Cross-country air race builds aviation interest for new female fliers
Summer road trips are fine and well, but you haven't lived until you've raced across most of America in a light aircraft.
A team of UND students finished doing that just last week as they wrapped an award-winning finish in the 2,400-mile Air Race Classic 2017. The event is organized for female pilots and has deep roots in U.S. women's aviation and a racing community that once counted Amelia Earhart among its members. With that in mind, at least one UND aviation leader is hoping the team's accomplishments can encourage more young women to pursue pilot training.
The UND crew consisted of Dana Atkins, Emma Kishel and Jenna Annable in the air, with Dakotah Osborn on the ground providing weather forecasting support. The first two are veterans of the race, having completed it last year. The team was coached by Erin Schoenrock, a UND lead flight instructor, and it's now the fifth local crew to have completed the race.
For a four-day trek that zig-zagged over 14 states from Maryland to New Mexico, Atkins said the team's approach involved a lot of "hurry up and wait" tactics as they rose before the sun to observe the weather, looking for their opening with the help of Osborn's remote support.
Storms and air currents provided the biggest strategic impetus for the crew.
"There were a lot more weather challenges, and some severe weather, like thunderstorms, and of course we wanted to wait for the best winds," Atkins said.
Some days, Kishel said, the team would get up, fly a few hours, then touch down for several more to wait for better conditions. The structure of the Air Race allows for teams to exercise that leeway in their timing while navigating the route.
Rather than awarding the very first team to cross the finish line, racers are instead judged using a handicap set in regard to the speeds they're capable of flying. Strategic layovers and all, the UND team placed third in the collegiate division and eighth overall in a field of 51 planes.
For first-time racer Annable, the event featured a much stronger sense of camaraderie among the competing aviatrixes than she'd initially expected.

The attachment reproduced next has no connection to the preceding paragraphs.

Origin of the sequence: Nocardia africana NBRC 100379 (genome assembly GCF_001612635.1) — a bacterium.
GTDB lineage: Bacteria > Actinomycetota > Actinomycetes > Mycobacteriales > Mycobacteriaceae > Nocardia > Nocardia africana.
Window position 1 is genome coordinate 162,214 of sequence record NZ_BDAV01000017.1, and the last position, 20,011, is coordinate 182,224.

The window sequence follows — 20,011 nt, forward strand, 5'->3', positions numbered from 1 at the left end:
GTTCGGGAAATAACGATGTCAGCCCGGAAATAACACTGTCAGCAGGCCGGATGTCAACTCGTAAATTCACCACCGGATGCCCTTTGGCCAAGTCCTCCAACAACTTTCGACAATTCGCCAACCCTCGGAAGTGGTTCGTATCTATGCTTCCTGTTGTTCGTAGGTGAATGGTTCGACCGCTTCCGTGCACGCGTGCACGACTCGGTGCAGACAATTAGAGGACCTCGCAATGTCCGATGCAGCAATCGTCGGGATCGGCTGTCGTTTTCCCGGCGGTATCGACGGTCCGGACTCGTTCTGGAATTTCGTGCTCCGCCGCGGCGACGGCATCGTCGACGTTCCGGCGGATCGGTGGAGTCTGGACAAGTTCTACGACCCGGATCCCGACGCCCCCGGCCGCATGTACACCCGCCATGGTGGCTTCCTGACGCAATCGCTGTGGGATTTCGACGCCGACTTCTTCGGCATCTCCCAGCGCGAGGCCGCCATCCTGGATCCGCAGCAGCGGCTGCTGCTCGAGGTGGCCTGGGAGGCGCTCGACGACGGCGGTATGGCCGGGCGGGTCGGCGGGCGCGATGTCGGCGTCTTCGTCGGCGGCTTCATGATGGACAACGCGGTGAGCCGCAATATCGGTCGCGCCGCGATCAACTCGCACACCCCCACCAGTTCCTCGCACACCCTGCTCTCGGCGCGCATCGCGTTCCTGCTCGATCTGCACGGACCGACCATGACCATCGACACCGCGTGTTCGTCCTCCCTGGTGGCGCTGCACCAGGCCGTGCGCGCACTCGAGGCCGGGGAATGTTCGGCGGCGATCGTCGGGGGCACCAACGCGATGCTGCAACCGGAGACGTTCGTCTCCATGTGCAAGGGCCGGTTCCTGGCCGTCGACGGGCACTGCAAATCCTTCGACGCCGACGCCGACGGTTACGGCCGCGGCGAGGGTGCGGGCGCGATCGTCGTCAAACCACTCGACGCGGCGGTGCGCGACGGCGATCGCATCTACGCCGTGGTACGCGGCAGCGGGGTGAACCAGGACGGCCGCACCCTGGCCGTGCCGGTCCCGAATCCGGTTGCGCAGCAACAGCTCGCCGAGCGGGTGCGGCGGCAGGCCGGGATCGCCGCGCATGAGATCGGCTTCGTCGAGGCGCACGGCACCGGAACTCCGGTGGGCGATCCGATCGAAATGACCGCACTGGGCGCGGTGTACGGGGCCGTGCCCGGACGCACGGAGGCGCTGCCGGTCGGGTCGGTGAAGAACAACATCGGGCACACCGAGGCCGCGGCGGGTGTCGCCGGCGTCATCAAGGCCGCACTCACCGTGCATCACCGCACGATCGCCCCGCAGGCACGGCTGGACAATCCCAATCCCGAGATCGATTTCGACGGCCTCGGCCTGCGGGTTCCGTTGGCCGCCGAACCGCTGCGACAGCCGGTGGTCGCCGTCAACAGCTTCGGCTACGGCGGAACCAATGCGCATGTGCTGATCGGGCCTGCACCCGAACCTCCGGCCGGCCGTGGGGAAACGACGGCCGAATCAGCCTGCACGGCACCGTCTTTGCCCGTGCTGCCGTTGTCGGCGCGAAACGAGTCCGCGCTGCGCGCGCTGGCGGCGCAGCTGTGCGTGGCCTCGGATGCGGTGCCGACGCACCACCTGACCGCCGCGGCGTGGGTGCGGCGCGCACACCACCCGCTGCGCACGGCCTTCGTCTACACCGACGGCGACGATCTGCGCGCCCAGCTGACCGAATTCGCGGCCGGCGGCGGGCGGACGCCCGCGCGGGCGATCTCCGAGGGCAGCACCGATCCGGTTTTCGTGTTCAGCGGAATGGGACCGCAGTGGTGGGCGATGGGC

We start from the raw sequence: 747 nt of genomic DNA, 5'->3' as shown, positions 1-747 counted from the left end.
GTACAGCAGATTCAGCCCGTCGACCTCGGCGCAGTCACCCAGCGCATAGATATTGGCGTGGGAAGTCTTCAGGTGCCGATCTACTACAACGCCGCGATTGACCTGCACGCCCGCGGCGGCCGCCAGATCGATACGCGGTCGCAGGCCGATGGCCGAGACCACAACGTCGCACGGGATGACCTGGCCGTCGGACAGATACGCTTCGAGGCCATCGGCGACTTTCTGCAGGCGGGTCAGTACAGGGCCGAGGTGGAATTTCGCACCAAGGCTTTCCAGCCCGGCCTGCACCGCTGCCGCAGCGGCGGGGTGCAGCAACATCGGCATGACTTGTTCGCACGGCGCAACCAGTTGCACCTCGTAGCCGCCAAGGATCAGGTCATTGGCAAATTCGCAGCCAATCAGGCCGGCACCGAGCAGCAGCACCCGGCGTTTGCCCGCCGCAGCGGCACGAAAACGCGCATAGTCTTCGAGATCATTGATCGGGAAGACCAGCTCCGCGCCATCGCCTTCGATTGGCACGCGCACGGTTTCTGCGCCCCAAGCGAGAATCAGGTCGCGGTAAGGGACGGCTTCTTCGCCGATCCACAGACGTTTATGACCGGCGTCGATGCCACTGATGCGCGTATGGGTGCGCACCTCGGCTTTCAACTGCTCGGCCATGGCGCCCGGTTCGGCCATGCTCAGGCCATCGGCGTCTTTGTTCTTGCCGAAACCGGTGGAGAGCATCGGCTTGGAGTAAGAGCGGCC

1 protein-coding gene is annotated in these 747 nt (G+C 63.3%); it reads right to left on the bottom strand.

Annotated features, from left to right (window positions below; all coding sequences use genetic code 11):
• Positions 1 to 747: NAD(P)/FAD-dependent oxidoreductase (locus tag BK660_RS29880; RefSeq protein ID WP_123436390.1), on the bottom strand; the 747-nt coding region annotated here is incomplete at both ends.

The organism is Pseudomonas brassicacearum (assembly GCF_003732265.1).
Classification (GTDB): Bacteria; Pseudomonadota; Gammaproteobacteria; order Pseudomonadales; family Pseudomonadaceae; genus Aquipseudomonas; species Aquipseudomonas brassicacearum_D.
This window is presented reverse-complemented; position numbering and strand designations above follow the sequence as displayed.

"I thought everybody was going to be like, 'I don't want to talk to you, you're the enemy,' " she said. "But going into it, everybody was so nice, it felt like going to a family reunion."
Kishel described it as a "community within the competition," and while the women are quick to point out that they raced to win, the friendly nature of the circuit was appreciated.
Elizabeth Bjerke, a professor and associate dean in the UND Department of Aviation, said this year's race attracted pilots ranging in age from 18 to 88. The wide breadth of experiences in the air provided an opportunity for mentorship as well as a clearer picture of women in the aviation industry, Bjerke said, an area that's been traditionally associated with men.
With that in mind, she focused this year on documenting the travels of the UND team on social media with the hopes of reaching a younger crowd with an interest in aviation. Bjerke said that push netted more than 40,000 views on Facebook. A deeper dive into the website's tracking showed about 4,500 of those viewers were teenage girls.
The race is considered an intensive experience for young pilots to log plenty of flight hours in a short period of time. But Bjerke also sees it as a student recruitment tool. The number of female students among the incoming freshmen has increased over the time that UND has been fielding teams for the race, with this next year showing the most promising growth. The female segment of incoming new freshmen expected to enter UND's aviation program this fall now stands at about 15 percent, a rise of about 5 percent from its historic average.
Bjerke said the flight team actually met one of those expected students at a stop in Iowa, a chance encounter that she took as a good sign.
"We've always just scratched our heads asking how do we get that number up, and I think you're looking at that," she said. "You showcase, highlight some role models for young females who say, 'If they can do it, I can do it.' "